This is a portion of a photograph from the Library of Congress called Bulgar Evening Meal.
Bulgar is a whole wheat product that has been touted recently for its health benefits. Here’s some information from Wikipedia:
The key attributes of traditional bulgur production are that the grain is parboiled, dried (usually by spreading in the sun), and the bran removed; significantly, it is processed from germinated grain, thus altering the glycemic index and nutritional values of simple wheat. Bulgur is often confused with cracked wheat, which is made from crushed wheat grains which have not been germinated nor parboiled. Although traditionally de-branned, bulgur and cracked wheat products available in shops may or may not have had their bran removed. Thus there are whole-grain, high-fiber versions of each. Bulgur is most often found in Turkish, Middle Eastern, Indian and Mediterranean dishes mainly Greece, Lebanon, Syria and Cyprus. It has a light and nutty flavor.
Bulgur can be used in pilafs, soups, bakery goods, or as stuffing, but is best known as a main ingredient in tabbouleh salad and kibbeh. Its higher nutritional value makes it a good substitute for rice or couscous. In Indian cuisine, bulgur or daliya is also used as a cereal with milk and sugar.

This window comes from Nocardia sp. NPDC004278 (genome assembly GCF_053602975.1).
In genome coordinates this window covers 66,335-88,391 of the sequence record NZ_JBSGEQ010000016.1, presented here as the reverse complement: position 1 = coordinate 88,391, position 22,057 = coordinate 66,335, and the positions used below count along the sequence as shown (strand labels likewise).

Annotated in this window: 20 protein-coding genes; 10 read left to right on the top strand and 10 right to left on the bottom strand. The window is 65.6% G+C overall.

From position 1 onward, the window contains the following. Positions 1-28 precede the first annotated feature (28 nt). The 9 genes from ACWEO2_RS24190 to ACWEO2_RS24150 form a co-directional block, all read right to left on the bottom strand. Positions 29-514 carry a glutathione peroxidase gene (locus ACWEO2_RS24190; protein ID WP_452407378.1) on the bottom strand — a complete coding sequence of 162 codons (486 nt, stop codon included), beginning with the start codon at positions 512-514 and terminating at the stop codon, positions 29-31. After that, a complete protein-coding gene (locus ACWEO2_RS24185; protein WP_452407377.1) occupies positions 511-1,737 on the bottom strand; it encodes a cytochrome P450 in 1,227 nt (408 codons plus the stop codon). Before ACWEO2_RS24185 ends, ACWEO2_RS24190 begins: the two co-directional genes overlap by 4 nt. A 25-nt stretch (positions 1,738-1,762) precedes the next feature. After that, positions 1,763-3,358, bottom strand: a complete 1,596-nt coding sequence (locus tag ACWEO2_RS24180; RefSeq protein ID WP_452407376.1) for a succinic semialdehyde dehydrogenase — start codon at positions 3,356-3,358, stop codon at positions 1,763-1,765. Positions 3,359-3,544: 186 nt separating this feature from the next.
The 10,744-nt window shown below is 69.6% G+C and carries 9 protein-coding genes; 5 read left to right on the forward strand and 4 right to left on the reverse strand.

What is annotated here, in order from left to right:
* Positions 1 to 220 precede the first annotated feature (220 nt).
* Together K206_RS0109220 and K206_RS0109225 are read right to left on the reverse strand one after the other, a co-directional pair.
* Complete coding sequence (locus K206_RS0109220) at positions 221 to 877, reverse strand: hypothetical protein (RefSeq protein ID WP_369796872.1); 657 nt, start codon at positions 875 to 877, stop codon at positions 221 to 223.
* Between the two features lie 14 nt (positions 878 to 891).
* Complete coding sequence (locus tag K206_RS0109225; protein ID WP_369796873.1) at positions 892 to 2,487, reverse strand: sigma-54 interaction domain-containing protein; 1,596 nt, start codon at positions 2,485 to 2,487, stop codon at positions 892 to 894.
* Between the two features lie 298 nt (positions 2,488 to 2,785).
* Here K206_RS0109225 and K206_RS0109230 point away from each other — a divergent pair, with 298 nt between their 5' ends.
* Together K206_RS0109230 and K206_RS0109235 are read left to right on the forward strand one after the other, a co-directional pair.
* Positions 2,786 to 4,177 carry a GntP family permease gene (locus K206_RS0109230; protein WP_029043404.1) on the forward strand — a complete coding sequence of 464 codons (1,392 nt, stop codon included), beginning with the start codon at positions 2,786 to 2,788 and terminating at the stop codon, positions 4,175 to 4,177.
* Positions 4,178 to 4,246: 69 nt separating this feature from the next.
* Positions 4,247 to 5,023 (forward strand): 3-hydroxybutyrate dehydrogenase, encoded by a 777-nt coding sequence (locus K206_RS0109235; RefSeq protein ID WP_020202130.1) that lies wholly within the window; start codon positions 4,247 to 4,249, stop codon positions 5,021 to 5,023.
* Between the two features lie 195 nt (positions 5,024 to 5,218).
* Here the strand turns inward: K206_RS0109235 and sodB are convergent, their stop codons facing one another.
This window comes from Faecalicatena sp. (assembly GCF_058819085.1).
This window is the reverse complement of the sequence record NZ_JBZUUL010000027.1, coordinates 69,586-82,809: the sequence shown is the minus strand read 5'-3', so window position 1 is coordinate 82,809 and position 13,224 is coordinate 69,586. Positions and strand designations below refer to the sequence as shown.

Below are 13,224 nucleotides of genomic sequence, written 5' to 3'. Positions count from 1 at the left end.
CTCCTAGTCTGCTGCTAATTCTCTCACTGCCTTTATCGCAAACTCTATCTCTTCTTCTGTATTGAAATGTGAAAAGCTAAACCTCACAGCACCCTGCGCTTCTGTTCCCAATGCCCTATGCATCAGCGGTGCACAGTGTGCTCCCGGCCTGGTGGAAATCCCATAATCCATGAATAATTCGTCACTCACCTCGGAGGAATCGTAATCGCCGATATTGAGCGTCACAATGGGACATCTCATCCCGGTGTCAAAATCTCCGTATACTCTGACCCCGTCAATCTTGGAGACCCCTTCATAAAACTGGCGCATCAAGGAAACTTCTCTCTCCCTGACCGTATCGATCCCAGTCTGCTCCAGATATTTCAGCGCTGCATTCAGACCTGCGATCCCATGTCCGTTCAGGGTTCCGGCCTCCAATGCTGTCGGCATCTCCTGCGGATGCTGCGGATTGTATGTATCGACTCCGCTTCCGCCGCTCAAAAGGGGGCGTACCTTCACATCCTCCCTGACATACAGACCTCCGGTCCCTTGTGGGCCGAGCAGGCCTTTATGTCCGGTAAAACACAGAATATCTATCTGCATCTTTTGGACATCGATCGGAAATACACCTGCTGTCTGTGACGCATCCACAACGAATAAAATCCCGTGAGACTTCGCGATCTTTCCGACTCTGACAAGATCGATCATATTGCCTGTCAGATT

When I was a kid, my grandparents used to make cracked wheat for me for breakfast on the weekends. We would crumble a piece of bacon into the cracked wheat and eat it with milk. It wasn’t a sweet dish (although sometimes my grandma skipped the bacon and had hers with Sweet N Low).
When I look at that photo of the soldiers preparing bulgar for their evening meal, I wonder what happened to it? Bulgar was something that people ate regularly and it virtually disappeared from our diet only to reappear almost a century later. It’s kind of hard to cook. Did the advent of computer-controlled rice cookers bring it back? Is it the current obsession with “whole” foods?
Whatever the reason, bulgar is a grain that is quickly returning to the human diet. Get to know it and try eating it for breakfast or maybe your evening meal.